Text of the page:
Joan Chittister’s visit: a Sophia women’s reflection

The Sophia network of Catholic Women reflects on the wisdom of Joan Chittister which came through her talks in Wellington in July.

Joan Chittister's visit: a Sophia women's reflection Archdiocese of Wellington As God works through us we become co-creators with the creator, was a key idea through  Benedictine Sister Joan Chittister’s talks in Wellington last July.

A contemplative co-creative spirituality pondering all that is going on in the world around us and all over earth, then discerning what action we can take to bring our worlds into line with the vision of the loving creator.

The Sophia network of Catholic women has written a critique of her visit through a discernment process of their own.

Joan saw as major, de-humanising threats: war, the build up of toxic armaments, famine, poverty, environmental degradation, violation of human rights, racism and discrimination. Her message and challenge to us was to contemplate how we might help God’s vision for all people.

The cult of individualism, fostered in western society, and the Christian church with its dominant individualist theology, is a contributor to the present global situation. We need to lift our gaze from practising individual piety to achieving a public morality which honours Mother Earth and cultural difference—a voice and actions that work for a just and fair society.

Joan described this as a spirituality of the world. For her it is bringing the temple to the world, rather than the theology that stressed bringing the world to the temple. For Joan, ‘carrying out God’s work in the world is the spiritual life’. She talked of the importance of the need to put the ‘tree of life’ back together again and become whole rather than perfect. As she notes ‘life is not a ladder but a weave of differences in concert’. We appreciated the freshness of her approach to the issues facing us now and in the future.


Joan is a feminist thinker. She particular endorses eco-feminism which situates ‘God as the fullness of life’—no gender, no formulas but multiple images. She chastises the decision-makers in the church for their emphasis on masculine images of God when there are many feminine images in scripture. Joan argued that these masculine images and the use of male pronouns promote the invisibility of women.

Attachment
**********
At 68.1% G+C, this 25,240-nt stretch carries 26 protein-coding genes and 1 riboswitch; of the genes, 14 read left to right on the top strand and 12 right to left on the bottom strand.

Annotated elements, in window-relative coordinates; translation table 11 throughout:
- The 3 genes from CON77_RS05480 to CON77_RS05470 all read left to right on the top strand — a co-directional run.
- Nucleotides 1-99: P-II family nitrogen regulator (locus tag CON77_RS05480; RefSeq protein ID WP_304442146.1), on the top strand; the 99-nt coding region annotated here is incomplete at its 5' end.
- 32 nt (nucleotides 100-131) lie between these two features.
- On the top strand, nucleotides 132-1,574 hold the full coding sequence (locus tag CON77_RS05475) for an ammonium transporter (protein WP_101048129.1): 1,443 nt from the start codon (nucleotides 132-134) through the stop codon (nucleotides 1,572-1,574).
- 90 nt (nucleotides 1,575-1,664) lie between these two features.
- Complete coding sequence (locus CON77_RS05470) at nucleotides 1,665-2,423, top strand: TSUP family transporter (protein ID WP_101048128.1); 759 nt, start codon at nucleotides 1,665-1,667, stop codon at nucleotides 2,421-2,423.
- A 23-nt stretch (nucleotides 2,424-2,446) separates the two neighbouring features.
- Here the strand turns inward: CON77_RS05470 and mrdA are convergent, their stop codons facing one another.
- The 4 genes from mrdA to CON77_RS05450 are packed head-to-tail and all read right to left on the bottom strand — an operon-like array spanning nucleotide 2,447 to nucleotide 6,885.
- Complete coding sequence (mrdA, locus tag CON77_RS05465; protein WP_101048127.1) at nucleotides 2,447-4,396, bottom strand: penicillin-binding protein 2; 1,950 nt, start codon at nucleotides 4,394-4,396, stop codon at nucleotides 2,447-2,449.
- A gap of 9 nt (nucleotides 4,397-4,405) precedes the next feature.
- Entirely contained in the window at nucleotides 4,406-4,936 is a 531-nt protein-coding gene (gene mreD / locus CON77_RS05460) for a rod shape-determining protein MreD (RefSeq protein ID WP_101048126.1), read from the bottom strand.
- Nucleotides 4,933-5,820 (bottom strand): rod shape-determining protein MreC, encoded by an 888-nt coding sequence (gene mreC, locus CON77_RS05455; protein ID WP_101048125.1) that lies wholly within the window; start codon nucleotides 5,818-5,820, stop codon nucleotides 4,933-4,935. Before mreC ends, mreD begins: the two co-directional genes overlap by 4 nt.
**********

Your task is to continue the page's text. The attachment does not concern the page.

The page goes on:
For many women, including a number in our group, these masculine images affect women’s worship and spirituality through difficulties in finding authentic ways of praying and ministering. Thus, Joan holds firm views on the discrimination leading to women’s lack of voice and position in the decision-making structures of the church.

Jesus’ ministry in the mess

Nevertheless, she is not impressed by the sight of ministry as professional service. She used the story of the Transfiguration where selected apostles witnessed visions of the prophets and God on Mount Tabor. They were so overwhelmed. Peter, in particular, wanted to build sacred buildings in which they could stay and behold these wonders for the years to come.

However, Jesus showed them that new testament ministry required that they return to the messy and wounded world below—to take the heart of the temple to the world. This, Joan stressed, is the essence of ministry today: not only to witness to the oppressed around us but to add our voices to the calls for a moral world for all.

For us as Catholic women who welcomed the vision of Vatican II and who have concerns about recent developments and directions in the Catholic Church, Joan had good news. She reinforced that the direction charted and the decisions made then, and recorded in Vatican II documents, are still the authentic vision and platform of the church today. She reminded us that only another council of Vatican II significance could overrule that vision and those decisions.

Among the various directions embraced by Vatican II and enacted in Joan’s life since then was a serious call to ecumenism. At an international level Joan works with Jewish and Muslim women’s groups to seek the commonalities, rather than the differences, they share.

Joan also emphasised the importance of relationship—a central concept of eco-feminism. When people are in genuine relationship, domination and exploitation cannot exist. She believes that more nurturing of the earth might have happened if Christian theology had emphasised the creation story in Genesis 2, which calls for relationship with all creatures rather than that of Genesis 1 with its focus on domination—the way of the weak. She ended with an eco-feminist challenge to women who have experienced domination to be the prime movers in seeking ecological justice for Earth.

Sophia welcomed Archbishop John Dew’s ‘mature approach’ in sanctioning Sr Joan Chittister’s visit to the diocese. We affirmed his openness to the many contemporary views of church in this post modern world and how they kindle the growth of personal and communal spirituality.

Next month we will look at Joan Chittister’s seven deadly sins.